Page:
Red Rooster Wodonga And Cold Rock Shepparton Face Multiple Child Labour Charges

355 charges on Red Rooster

Article heading image for Red Rooster Wodonga And Cold Rock Shepparton Face Multiple Child Labour Charges


Two businesses across Wodonga and Shepparton have been slapped with charges over alleged breaches of child labour laws.  

Wage Inspectorate Victoria, the state’s child employment watchdog, has filed 355 charges against Red Rooster in Wodonga, while ice cream chain Cold Rock in Shepparton has been hit with 124 charges. 

Wodonga Food Pty Ltd, trading as Red Rooster Wodonga, contravened the Child Employment Act 2003 by employing ten children under the age of 15 without a permit on 168 occasions.  

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The company further has breached the law by employing children for more hours than they are permitted to work and keeping them past 9pm.   

The business has also been accused of failing to ensure the children are supervised by someone with a Working with Children Clearance.  

Robert Hortle, Commissioner of Wage Inspectorate Victoria, said: “Victorians will be disappointed to see these household names facing allegations of breaching child employment laws.”  

“These are the type of businesses where many kids get their first job, so people rightly expect them to have a strong focus on creating a safe workplace for kids, which is what child employment laws help ensure,” Mr Hortle said.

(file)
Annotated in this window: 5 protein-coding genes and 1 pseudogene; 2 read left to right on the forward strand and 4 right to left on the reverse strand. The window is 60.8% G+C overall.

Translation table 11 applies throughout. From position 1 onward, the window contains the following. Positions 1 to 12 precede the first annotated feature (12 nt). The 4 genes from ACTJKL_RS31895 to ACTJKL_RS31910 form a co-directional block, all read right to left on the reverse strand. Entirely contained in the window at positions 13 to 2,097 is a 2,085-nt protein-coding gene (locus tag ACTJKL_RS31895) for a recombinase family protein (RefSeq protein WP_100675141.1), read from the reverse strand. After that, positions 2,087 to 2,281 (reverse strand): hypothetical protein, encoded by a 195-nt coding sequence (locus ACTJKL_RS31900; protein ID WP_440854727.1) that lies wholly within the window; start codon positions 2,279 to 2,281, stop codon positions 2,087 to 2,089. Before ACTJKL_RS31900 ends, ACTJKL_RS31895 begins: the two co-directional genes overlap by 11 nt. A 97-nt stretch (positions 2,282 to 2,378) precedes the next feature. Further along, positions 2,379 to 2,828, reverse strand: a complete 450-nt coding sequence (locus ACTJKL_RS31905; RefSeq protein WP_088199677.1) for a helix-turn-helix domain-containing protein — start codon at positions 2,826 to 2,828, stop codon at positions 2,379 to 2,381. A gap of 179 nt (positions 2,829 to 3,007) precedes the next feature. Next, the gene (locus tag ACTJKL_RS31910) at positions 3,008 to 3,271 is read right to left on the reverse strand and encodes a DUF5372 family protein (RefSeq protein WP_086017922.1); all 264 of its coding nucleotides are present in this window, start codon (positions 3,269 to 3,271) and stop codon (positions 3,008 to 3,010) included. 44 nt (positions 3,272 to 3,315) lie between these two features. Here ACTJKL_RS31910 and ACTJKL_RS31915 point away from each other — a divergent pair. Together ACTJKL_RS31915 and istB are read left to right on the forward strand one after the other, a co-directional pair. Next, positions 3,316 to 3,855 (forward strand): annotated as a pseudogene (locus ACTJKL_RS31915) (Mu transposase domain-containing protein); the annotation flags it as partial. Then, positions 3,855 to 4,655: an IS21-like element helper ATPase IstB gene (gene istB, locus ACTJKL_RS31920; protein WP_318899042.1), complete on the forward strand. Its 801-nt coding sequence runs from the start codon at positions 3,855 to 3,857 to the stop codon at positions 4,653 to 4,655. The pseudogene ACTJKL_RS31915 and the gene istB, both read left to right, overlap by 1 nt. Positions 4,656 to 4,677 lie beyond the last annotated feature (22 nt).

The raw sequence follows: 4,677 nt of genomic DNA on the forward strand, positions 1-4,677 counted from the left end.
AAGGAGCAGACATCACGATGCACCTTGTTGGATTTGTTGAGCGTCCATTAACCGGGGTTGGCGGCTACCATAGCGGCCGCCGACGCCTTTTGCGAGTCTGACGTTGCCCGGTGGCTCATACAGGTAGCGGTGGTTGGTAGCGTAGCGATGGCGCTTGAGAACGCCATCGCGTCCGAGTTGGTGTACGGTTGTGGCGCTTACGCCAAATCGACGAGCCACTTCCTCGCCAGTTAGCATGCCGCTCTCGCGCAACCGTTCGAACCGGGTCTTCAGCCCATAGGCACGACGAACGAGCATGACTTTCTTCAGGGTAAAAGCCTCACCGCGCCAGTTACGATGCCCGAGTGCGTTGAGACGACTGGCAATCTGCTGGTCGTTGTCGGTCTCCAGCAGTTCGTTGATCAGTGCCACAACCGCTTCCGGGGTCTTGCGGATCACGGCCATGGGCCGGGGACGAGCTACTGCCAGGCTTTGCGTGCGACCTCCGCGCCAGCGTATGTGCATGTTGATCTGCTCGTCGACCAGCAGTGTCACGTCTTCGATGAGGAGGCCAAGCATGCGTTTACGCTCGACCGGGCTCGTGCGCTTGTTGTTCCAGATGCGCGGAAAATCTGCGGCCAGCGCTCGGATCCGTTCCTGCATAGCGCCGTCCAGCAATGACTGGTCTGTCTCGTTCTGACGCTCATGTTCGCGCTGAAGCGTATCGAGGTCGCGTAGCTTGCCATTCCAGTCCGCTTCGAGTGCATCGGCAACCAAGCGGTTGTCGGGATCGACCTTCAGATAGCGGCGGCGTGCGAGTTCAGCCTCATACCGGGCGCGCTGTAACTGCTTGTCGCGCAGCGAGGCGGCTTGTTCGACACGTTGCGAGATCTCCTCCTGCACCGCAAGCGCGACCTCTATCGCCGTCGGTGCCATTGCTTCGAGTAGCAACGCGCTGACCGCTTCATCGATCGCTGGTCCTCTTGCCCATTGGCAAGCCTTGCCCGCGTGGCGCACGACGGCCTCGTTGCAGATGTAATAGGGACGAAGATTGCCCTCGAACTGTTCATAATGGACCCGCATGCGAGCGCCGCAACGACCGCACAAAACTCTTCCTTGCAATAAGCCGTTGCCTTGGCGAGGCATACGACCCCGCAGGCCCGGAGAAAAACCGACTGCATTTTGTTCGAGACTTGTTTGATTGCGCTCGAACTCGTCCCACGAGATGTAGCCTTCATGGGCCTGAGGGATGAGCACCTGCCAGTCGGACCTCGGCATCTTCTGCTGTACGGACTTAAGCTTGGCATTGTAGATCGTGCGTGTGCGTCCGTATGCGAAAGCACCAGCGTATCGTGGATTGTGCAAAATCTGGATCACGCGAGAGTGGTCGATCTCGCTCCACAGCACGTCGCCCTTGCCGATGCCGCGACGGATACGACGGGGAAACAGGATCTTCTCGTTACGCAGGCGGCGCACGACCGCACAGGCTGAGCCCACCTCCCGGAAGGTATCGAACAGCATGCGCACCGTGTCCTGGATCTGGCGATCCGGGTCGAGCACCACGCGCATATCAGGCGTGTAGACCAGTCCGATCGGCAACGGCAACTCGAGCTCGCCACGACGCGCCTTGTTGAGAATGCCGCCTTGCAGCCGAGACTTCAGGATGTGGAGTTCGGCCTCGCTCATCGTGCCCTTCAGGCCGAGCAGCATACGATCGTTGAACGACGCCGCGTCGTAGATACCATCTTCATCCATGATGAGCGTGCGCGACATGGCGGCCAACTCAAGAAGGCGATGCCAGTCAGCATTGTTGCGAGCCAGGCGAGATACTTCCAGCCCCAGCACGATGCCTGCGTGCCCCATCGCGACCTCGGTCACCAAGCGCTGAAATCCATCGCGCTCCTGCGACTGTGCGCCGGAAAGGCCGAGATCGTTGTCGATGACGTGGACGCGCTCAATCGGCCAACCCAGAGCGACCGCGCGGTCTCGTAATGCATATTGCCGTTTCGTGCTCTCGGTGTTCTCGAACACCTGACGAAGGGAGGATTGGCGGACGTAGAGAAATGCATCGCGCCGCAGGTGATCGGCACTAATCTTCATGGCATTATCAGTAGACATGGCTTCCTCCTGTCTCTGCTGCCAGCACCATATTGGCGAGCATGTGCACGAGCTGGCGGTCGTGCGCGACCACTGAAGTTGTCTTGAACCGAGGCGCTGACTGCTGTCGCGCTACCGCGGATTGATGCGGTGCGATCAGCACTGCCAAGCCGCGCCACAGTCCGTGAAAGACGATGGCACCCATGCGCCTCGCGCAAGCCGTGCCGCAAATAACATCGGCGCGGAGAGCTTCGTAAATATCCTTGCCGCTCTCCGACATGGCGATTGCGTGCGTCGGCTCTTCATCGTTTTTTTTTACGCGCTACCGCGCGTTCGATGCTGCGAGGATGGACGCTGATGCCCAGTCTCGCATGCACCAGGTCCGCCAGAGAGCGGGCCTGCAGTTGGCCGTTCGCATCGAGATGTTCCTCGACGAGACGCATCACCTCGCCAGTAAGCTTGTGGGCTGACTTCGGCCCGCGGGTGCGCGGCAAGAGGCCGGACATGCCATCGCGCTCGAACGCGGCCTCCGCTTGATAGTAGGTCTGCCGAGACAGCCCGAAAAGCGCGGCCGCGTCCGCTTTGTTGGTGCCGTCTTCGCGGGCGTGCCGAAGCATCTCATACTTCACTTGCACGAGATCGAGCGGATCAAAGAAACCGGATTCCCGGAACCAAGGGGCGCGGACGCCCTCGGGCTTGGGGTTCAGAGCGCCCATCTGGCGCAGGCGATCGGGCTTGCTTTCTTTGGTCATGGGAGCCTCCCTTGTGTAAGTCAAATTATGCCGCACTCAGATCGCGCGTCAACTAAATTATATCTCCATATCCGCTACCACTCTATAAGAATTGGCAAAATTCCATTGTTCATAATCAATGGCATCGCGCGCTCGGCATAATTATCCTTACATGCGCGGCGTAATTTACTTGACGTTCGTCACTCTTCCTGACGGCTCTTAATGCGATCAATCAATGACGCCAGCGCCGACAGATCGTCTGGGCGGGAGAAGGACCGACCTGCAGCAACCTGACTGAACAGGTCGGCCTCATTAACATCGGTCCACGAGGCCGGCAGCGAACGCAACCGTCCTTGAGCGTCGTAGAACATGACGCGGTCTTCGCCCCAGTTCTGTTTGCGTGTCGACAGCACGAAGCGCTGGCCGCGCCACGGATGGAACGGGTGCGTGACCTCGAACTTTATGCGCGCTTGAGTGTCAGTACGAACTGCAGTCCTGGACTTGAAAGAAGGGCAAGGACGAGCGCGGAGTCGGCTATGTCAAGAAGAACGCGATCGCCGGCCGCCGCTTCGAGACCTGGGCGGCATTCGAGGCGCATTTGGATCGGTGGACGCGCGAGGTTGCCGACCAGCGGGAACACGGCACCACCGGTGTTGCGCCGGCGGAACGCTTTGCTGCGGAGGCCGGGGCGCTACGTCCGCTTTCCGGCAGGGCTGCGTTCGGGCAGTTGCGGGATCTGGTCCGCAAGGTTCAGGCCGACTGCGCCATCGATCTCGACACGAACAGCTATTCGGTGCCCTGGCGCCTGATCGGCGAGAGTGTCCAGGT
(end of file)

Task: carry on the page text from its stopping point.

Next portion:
G & K Pearse Pty Ltd, trading as Cold Rock Shepparton, has been charged after employing children for more than the hours they are allowed to work and keeping them later than 9pm. 

The business has also been accused of failing to provide a rest break of at least 30 minutes after every three hours of work.  

Under Victorian law, companies must obtain a permit from the Inspectorate before employing children under 15.  

Each company faces fines of up to $18,429 per breach of the law.  

“Kids under 15 don’t always recognise risks in the workplace, and some don’t feel able to speak up when they feel unsafe,” Mr Hortle added.  

He said child employment laws aimed to ensure employers understand the risks and implement measures to keep young staff safe. 

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Caitlin Duan

18 May 2023

Article by:

Caitlin Duan

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